Do Not Destroy: Trees, Art, and Jewish Thought—Nomadic Grove

An Exhibition and The Dorothy Saxe Invitational

Through September 9, 2012


Outdoor installation from exhibition Do Not Destroy: Trees, Art, and Jewish Thought. Rebar, Nomadic Grove, 2012. Wooden planters and olive and oak trees. Dimensions variable. Yoko Ono, Wish Tree, 2012. Olive tree, paper tags, pencils, and the public. Dimensions variable. Courtesy of the artists. Photo: Josh Geiser.


Nomadic Grove, 2012

Recycled lumber and trees

“We believe that the human environment—public space in particular—should be infused with ecological knowledge, resilient to changing social conditions, responsive to creative impulses, and filled with opportunities for benevolence, conviviality, and delight. We design to make that happen.”


Rebar, a San Francisco-based art and design studio, recognized for creating reconfigurable, reprogrammable spaces for changing urban conditions, was invited by the Contemporary Jewish Museum (CJM) to create a project on Jessie Square in front of the Museum. The CJM asked Rebar to consider the themes of the tree holiday of Tu B’Shevat in designing an installation that includes casual seating for lounging and audience seating for outdoor museum programming related to the exhibition. In response, Rebar used recycled lumber to create a group of gem-shaped planters with brightly colored edges that can be moved into various configurations, both practical and playful. Rebar describes Nomadic Grove as “a meditation on rootedness in the relentlessly changing city. To sit, relaxed, looking up at a tree framing the sky is a simple and profound human experience, but one in surprisingly short supply in modern cities. Perhaps it is because trees resist the city's constant motion, the city's ruthlessness—they are specific in a world of impatient cosmopolitanism.” To fill the planters, Rebar selected oak and olive trees that are adapted to the climates of both Israel and the Bay Area, representing the Mediterranean biome that is shared between the two regions and that resonate symbolically with the holiday of Tu B’Shevat.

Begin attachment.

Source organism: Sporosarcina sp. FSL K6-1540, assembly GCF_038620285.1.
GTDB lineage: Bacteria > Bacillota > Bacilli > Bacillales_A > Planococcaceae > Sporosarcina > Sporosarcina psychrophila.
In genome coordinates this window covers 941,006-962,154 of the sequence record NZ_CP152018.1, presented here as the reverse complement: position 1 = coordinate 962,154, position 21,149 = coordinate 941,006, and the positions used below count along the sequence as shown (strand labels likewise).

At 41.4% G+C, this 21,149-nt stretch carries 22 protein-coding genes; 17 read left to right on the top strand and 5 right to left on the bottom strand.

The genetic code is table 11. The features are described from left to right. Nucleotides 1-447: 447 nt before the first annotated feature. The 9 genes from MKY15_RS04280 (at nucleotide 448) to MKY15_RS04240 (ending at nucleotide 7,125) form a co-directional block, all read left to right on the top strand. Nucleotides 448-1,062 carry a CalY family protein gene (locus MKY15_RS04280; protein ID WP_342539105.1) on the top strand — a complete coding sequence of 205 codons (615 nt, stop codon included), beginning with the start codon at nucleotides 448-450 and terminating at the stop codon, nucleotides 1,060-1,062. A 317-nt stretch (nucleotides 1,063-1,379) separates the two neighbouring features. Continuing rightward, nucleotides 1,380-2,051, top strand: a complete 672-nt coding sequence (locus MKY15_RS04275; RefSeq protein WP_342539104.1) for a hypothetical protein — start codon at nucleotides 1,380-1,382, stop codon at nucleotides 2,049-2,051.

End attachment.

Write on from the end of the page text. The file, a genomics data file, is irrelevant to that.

Please sit, relax, meditate, and enjoy.


Do Not Destroy: Trees, Art and Jewish Thought an Exhibition and The Dorothy Saxe Invitational was organized by the Contemporary Jewish Museum and made possible by leadership gifts from the Jim Joseph Foundation, Dorothy Saxe Invitational Fund, and Dorothy R. Saxe. Presenting partners for this exhibition include the Columbia Foundation and an anonymous donor. Major support was provided by Yerba Buena Community Benefit District, Ruth and Alan Stein and Barbara and Howard Wollner. Additional support was generously provided by Marilyn Yolles Waldman and Murry Waldman, Consulate General of Israel to the Pacific Northwest, and San Francisco Recreation & Parks.

Jim Joseph Foundationcolumbia_wybcbd israel_logosf_rec_park

Essential support for the publication has been provided by Fred Levin & Nancy Livingston, The Shenson Foundation, in memory of Ben and A. Jess Shenson.School and teacher programs for Do Not Destroy are supported by Pacific Gas and Electric Company, The Horace W. Goldsmith Foundation, and an anonymous donor.Koret and Taube Foundations are the lead supporters of the 2011/12 exhibition season.



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